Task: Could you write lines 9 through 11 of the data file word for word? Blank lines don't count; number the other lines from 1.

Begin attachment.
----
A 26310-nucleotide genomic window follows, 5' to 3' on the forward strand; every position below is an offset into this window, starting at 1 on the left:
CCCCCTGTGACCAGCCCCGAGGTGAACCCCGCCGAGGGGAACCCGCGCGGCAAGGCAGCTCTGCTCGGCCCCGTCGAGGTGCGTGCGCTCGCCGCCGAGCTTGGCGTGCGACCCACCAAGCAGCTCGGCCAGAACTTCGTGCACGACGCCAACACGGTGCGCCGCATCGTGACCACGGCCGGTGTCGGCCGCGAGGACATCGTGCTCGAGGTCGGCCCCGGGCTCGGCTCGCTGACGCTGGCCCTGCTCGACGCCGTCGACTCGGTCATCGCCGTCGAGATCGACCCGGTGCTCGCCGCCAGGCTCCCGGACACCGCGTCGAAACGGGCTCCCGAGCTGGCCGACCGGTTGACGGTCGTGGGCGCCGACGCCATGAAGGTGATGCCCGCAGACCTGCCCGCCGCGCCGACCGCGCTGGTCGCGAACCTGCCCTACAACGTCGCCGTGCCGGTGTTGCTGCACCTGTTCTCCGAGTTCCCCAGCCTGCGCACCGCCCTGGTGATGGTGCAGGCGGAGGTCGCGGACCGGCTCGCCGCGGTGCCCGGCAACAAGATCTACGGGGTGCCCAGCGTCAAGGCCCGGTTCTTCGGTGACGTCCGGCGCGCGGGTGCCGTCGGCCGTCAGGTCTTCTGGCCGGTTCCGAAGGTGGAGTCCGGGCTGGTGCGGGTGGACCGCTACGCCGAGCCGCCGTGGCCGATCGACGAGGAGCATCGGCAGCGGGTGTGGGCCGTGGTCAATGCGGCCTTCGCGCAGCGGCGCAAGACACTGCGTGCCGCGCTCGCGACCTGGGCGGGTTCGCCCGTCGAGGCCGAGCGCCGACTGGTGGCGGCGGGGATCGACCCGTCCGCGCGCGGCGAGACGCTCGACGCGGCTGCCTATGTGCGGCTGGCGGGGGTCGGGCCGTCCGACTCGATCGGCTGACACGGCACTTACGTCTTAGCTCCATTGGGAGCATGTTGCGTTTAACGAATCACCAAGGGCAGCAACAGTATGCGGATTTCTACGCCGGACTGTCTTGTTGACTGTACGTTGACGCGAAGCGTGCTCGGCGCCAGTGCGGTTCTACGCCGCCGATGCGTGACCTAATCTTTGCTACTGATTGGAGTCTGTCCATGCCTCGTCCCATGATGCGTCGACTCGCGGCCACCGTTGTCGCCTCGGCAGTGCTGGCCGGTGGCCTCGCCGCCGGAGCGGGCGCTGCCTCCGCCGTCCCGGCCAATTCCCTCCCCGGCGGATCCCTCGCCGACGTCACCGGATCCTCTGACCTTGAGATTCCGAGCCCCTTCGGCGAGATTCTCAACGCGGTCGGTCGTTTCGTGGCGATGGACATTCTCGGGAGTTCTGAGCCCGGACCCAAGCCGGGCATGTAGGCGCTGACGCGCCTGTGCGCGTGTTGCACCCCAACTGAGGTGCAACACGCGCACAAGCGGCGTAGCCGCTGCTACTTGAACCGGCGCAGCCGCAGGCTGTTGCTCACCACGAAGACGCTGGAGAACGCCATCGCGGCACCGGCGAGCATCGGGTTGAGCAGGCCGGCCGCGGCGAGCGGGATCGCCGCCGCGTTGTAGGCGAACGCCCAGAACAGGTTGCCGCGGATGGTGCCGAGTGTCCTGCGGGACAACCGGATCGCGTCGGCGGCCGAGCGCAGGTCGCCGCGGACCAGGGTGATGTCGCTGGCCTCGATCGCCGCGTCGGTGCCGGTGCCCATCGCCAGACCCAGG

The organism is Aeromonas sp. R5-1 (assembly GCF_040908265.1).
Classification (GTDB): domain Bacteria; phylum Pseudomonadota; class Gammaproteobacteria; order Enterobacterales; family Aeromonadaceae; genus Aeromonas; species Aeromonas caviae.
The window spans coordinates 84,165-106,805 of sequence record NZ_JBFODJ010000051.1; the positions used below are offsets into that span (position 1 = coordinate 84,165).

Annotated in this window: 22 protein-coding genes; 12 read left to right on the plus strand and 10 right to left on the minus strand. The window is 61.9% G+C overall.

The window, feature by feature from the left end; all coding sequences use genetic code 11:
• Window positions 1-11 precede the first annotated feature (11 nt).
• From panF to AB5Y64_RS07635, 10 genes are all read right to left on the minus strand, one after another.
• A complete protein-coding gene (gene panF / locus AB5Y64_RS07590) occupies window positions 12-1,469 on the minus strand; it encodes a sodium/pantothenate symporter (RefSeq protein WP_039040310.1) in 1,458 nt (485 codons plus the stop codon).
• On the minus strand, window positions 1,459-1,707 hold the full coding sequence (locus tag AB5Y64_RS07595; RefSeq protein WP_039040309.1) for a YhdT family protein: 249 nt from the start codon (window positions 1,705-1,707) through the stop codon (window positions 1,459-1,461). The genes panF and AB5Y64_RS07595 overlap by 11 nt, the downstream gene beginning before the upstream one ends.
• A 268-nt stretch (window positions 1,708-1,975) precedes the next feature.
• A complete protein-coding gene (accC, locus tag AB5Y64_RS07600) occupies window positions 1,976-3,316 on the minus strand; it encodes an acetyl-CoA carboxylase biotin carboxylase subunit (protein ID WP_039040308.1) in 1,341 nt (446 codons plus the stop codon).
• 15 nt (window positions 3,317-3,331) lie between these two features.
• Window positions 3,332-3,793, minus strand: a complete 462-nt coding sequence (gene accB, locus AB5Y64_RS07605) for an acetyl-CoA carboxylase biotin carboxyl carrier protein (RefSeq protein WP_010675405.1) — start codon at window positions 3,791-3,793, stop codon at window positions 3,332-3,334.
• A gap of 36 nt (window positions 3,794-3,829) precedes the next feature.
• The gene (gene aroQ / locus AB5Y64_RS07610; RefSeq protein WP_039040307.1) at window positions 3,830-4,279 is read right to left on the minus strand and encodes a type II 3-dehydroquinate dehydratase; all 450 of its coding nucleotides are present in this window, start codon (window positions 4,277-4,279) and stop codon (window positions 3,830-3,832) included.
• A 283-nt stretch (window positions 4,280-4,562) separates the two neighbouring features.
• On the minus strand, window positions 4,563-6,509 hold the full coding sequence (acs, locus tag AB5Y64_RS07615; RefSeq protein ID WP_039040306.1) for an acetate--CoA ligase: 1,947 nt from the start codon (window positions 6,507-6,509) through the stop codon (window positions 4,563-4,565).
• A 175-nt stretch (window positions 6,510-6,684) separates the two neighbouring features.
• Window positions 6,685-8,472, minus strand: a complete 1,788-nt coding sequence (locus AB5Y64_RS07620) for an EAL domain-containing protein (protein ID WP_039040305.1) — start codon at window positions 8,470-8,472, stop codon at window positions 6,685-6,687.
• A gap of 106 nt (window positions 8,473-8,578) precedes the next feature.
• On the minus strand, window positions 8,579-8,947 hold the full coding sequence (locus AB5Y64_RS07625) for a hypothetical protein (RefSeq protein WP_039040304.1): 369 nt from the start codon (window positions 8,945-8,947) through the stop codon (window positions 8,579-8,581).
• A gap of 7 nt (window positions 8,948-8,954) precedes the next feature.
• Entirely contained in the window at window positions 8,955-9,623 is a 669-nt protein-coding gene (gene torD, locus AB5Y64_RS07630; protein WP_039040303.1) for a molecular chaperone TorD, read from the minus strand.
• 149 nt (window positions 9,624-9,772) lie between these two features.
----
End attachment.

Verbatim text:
• From panF to AB5Y64_RS07635, 10 genes are all read right to left on the minus strand, one after another.
• A complete protein-coding gene (gene panF / locus AB5Y64_RS07590) occupies window positions 12-1,469 on the minus strand; it encodes a sodium/pantothenate symporter (RefSeq protein WP_039040310.1) in 1,458 nt (485 codons plus the stop codon).
• On the minus strand, window positions 1,459-1,707 hold the full coding sequence (locus tag AB5Y64_RS07595; RefSeq protein WP_039040309.1) for a YhdT family protein: 249 nt from the start codon (window positions 1,705-1,707) through the stop codon (window positions 1,459-1,461). The genes panF and AB5Y64_RS07595 overlap by 11 nt, the downstream gene beginning before the upstream one ends.